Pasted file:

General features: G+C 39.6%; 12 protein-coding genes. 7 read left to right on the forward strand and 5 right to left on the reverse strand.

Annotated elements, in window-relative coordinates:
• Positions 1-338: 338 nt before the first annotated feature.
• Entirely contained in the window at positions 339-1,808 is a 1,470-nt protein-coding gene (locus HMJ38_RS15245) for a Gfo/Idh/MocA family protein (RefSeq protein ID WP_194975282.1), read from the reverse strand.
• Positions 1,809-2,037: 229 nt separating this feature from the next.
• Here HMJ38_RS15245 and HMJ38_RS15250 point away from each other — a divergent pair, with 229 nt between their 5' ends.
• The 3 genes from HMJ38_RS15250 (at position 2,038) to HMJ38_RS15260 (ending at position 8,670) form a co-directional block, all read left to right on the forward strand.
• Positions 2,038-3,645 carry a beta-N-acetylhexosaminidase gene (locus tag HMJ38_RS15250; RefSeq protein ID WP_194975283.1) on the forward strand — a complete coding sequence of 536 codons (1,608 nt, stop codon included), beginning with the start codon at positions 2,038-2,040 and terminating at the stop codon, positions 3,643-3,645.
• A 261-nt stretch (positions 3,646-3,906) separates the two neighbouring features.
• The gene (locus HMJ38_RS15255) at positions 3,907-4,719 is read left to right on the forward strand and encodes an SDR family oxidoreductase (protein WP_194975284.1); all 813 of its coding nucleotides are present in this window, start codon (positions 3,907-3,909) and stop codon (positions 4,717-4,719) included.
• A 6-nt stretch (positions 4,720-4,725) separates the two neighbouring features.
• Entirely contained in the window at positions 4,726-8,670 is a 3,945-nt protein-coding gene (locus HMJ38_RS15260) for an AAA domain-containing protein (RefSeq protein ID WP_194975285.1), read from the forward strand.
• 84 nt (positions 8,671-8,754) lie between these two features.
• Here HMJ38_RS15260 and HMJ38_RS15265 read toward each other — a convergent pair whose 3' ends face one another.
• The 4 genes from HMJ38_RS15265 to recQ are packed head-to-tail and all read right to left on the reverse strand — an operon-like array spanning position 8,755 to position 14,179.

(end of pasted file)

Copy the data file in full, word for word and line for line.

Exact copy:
General features: G+C 39.6%; 12 protein-coding genes. 7 read left to right on the forward strand and 5 right to left on the reverse strand.

Annotated elements, in window-relative coordinates:
• Positions 1-338: 338 nt before the first annotated feature.
• Entirely contained in the window at positions 339-1,808 is a 1,470-nt protein-coding gene (locus HMJ38_RS15245) for a Gfo/Idh/MocA family protein (RefSeq protein ID WP_194975282.1), read from the reverse strand.
• Positions 1,809-2,037: 229 nt separating this feature from the next.
• Here HMJ38_RS15245 and HMJ38_RS15250 point away from each other — a divergent pair, with 229 nt between their 5' ends.
• The 3 genes from HMJ38_RS15250 (at position 2,038) to HMJ38_RS15260 (ending at position 8,670) form a co-directional block, all read left to right on the forward strand.
• Positions 2,038-3,645 carry a beta-N-acetylhexosaminidase gene (locus tag HMJ38_RS15250; RefSeq protein ID WP_194975283.1) on the forward strand — a complete coding sequence of 536 codons (1,608 nt, stop codon included), beginning with the start codon at positions 2,038-2,040 and terminating at the stop codon, positions 3,643-3,645.
• A 261-nt stretch (positions 3,646-3,906) separates the two neighbouring features.
• The gene (locus HMJ38_RS15255) at positions 3,907-4,719 is read left to right on the forward strand and encodes an SDR family oxidoreductase (protein WP_194975284.1); all 813 of its coding nucleotides are present in this window, start codon (positions 3,907-3,909) and stop codon (positions 4,717-4,719) included.
• A 6-nt stretch (positions 4,720-4,725) separates the two neighbouring features.
• Entirely contained in the window at positions 4,726-8,670 is a 3,945-nt protein-coding gene (locus HMJ38_RS15260) for an AAA domain-containing protein (RefSeq protein ID WP_194975285.1), read from the forward strand.
• 84 nt (positions 8,671-8,754) lie between these two features.
• Here HMJ38_RS15260 and HMJ38_RS15265 read toward each other — a convergent pair whose 3' ends face one another.
• The 4 genes from HMJ38_RS15265 to recQ are packed head-to-tail and all read right to left on the reverse strand — an operon-like array spanning position 8,755 to position 14,179.